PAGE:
# Julian Day¶

The **Julian Day** is a concept invented by historians and astronomers to provide a continuous count of days since a particular starting point. Julian Day 0 is set to be the day starting on January 1, 4713 BC in the proleptic Julian calendar at 12:00 PM (noon) in UTC. This corresponds to November 24, 4714 BC in the proleptic Gregorian calendar.

Julian days are counted as integers continuously until the present time. This makes it very easy to compare relative times of events and do arithmetic between days.

## Julian Period¶

The Julian day is a single day in the Julian Period, a period of time 7,980 years long. The Julian Period is defined as the product of three cycles in the Julian calendar:

The solar cycle (28 years)

The lunar cycle (19 years)

The indiction cycle (15 years)

A Julian Period starts when each of these cycles is on its first day, on the same day. Counting backwards, and assuming that the Julian calendar extends infinitely in both directions in time, the previous time that this occurred was in the year 4713 BCE.

### The Solar Cycle¶

The Julian calendar is the calendar imposed by Julius Cesar during the Roman Republic. It had a leap year every 4th year, with no exceptions. This gave the average length of a year as 365.25 days, keeping the days of the year roughly in sync with the length of the solar year. Since there are 7 days in a week, it takes 28 years for a leap day to happen on every day of the week, giving the length of the solar cycle.

### The Lunar Cycle¶

As we know, the moon goes through phases as it orbits around the earth. The lunar, or **metonic**, cycle of 19 years is approximately the time for the lunar phase to repeat on the same day of the year.

## Calculating Julian Days¶

The Julian calendar was introduced in 46 BC by Julius Cesar, with leap years occuring every four years. This gives the average length of a year as 365.25 days, which is slightly longer than the solar year of 365.2422 days. Therefore, over time, the day on which the equinox will occur shifts.

In 1582, Pope Gregory XIII imposed a modified version of the Julian calendar. The Gregorian calendar, which is still in use today, corrects the average length of the year to 365.2425 days by skipping leap years under certain conditions:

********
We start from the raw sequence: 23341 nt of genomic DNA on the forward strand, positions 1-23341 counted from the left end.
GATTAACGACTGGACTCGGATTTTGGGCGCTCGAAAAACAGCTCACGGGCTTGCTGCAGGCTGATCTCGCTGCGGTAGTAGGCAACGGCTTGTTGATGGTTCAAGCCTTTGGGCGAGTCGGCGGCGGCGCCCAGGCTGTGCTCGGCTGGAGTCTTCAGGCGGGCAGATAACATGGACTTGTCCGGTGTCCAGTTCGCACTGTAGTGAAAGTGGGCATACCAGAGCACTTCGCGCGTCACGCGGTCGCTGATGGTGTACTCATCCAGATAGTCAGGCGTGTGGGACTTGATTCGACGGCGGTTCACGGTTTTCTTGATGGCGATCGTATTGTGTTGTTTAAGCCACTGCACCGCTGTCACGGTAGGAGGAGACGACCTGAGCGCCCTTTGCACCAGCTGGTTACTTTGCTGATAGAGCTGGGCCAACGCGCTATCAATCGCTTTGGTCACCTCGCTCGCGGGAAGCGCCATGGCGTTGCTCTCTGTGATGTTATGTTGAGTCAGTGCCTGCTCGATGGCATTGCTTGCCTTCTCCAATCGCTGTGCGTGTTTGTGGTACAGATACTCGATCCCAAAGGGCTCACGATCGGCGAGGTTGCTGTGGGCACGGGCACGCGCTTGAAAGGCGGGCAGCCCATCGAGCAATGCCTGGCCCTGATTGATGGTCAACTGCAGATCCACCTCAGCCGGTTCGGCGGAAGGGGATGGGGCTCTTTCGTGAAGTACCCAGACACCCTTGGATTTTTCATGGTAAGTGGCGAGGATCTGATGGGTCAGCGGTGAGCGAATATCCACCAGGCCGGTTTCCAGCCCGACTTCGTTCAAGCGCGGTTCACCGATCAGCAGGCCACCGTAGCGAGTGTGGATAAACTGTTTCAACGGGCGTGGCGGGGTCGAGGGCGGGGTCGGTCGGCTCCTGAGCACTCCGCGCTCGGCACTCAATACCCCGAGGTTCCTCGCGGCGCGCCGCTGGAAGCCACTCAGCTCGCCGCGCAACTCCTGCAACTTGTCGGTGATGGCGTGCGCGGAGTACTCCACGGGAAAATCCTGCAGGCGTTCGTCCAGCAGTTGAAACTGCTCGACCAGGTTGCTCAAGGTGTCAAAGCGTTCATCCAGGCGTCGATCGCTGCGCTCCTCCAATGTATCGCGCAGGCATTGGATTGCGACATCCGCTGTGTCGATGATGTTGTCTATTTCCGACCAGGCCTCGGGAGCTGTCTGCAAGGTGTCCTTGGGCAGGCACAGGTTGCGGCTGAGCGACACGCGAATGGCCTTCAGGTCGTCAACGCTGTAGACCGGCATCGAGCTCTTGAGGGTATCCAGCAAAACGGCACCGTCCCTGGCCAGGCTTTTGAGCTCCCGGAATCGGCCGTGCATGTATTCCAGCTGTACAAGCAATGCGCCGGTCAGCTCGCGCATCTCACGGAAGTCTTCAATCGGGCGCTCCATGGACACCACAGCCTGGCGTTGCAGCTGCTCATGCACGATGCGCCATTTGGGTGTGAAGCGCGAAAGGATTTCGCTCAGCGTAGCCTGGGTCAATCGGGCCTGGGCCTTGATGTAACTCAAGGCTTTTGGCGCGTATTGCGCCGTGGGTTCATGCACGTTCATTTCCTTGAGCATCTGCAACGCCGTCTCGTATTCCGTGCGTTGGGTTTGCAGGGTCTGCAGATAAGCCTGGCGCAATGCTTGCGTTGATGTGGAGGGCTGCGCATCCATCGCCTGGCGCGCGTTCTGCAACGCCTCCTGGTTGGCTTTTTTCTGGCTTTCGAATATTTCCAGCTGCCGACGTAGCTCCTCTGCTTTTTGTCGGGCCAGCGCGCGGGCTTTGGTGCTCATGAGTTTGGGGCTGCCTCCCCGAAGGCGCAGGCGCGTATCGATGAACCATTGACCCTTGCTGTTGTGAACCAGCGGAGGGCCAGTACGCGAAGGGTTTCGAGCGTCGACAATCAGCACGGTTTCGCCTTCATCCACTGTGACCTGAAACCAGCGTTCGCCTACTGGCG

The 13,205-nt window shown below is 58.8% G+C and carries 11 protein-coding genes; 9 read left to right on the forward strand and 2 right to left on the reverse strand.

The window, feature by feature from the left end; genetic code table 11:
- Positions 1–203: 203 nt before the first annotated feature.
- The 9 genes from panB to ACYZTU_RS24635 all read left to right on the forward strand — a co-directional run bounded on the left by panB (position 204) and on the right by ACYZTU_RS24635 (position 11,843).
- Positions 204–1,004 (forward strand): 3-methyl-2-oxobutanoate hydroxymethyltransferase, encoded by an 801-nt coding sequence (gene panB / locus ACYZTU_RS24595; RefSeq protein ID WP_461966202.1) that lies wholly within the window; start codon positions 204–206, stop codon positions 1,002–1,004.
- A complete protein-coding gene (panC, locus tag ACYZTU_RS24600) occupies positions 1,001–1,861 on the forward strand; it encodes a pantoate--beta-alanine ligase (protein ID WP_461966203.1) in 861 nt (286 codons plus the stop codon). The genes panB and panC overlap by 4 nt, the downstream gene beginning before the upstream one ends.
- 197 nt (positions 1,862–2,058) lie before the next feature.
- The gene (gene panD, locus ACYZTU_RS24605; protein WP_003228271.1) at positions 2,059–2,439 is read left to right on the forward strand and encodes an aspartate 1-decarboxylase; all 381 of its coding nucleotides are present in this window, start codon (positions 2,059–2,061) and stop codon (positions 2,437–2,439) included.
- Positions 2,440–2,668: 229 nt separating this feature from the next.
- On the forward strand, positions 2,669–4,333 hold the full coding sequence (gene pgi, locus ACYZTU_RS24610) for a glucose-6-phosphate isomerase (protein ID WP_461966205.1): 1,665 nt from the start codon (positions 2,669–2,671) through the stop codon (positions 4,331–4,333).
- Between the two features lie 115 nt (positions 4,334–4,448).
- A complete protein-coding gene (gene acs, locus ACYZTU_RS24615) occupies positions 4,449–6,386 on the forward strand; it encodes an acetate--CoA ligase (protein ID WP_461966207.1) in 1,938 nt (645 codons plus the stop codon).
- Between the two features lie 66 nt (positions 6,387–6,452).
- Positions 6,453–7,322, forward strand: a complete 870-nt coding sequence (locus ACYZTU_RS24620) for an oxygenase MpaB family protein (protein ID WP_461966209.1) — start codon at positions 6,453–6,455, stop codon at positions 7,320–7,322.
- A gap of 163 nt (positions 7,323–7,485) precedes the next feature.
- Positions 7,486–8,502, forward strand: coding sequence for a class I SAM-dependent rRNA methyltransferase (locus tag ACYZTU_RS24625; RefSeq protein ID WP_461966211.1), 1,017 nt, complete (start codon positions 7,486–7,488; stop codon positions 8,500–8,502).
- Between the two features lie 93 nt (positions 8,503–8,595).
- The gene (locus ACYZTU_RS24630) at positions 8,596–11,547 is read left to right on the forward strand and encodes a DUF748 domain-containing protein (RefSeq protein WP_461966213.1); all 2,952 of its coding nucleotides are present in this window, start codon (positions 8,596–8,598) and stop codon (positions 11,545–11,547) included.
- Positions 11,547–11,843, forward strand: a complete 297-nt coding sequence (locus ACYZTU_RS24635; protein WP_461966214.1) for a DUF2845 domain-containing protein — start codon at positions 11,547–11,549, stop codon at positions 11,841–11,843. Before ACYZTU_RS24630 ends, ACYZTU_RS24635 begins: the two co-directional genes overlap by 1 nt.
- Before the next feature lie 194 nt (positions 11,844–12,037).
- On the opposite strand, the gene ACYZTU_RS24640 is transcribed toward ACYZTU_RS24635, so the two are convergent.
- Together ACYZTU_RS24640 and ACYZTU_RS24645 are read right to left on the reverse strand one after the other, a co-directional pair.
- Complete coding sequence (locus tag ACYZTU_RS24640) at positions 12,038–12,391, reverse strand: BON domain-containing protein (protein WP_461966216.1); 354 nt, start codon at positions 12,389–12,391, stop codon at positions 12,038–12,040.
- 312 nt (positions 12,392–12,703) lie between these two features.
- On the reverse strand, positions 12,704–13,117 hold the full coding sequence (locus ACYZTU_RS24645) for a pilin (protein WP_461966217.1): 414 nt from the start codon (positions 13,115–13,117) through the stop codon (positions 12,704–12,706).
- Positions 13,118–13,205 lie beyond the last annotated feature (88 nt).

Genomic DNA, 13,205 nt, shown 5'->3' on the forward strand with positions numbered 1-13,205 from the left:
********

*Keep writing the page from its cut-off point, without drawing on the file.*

The Gregorian leap year rule is: Every year that is exactly divisible by four is a leap year, except for years that are exactly divisible by 100, but these centurial years are leap years if they are exactly divisible by 400. For example, the years 1700, 1800, and 1900 are not leap years, but the year 2000 is. Source

Since the Julian Period was introduced in 1583, it used the Julian calendar rather than the Gregorian calendar, which wouldn’t be adopted everywhere until the mid-1700s. This means that we need some formula to convert a given Gregorian date into a Julian Day.

A Gregorian calendar date must have 3 integer parts to calculate the Julian Day Number (\(\mathrm{JDN}\)):

The month number, \(M\), varying from 1-12.

The day of the month, \(D\), varying from 1-31 depending on the month.

The year, \(Y\), using astronomical year numbering. Astronomical year numbering is the same as the Gregorian year for all after 1 AD. However, the Gregorian calendar does not include a Year 0, whereas the astronomical year numbering does. Therefore:

AD 2 = Astronomical Year 2

AD 1 = Astronomical Year 1

1 BC = Astronomical Year 0

2 BC = Astronomical Year -1

3 BC = Astronomical Year -2

To simplify the calculation of the Julian Day Number, we will define the following constants:

where \(\mathrm{INT}\) indicates that integer division should be done. This means that the remainder of the division is discarded, or in other words, the result is rounded towards zero. Then, \(\mathrm{JDN}\) can be found by:

Sample implementations of this algorithm can be found in many places online, and for many programming languages. See:

## Julian Dates¶

Related to the Julian Day, the **Julian Date** (\(\mathrm{JDT}\)) is a decimal number that includes the Julian Day number in the whole part, and the fraction of the day towards the next Julian Day Number in the decimal. Remember that Julian Days start at 12:00 PM (noon) UTC, so 6:00 PM UTC would be JDN + 0.25 and 6:00 AM UTC would be the JDN of the previous Gregorian date + 0.75.

## Example¶

Here we’ll give an example converting Gregorian dates to JDN and JDT.

### Python¶

One possible Python implementation of the conversion from Gregorian date to JDN is:

```
def gregorian_to_julian_day_number(month, day, year):
"""Convert the given proleptic Gregorian date to the equivalent Julian Day Number."""
if month < 1 or month > 12:
raise ValueError("month must be between 1 and 12, inclusive")
if day < 1 or day > 31:
raise ValueError("day must be between 1 and 31, inclusive")
A = int((month - 14) / 12)
B = 1461 * (year + 4800 + A)
C = 367 * (month - 2 - 12 * A)
E = int((year + 4900 + A) / 100)
JDN = int(B / 4) + int(C / 12) - int(3 * E / 4) + day - 32075
return JDN
from datetime import date
today = date(year=2020, month=12, day=7)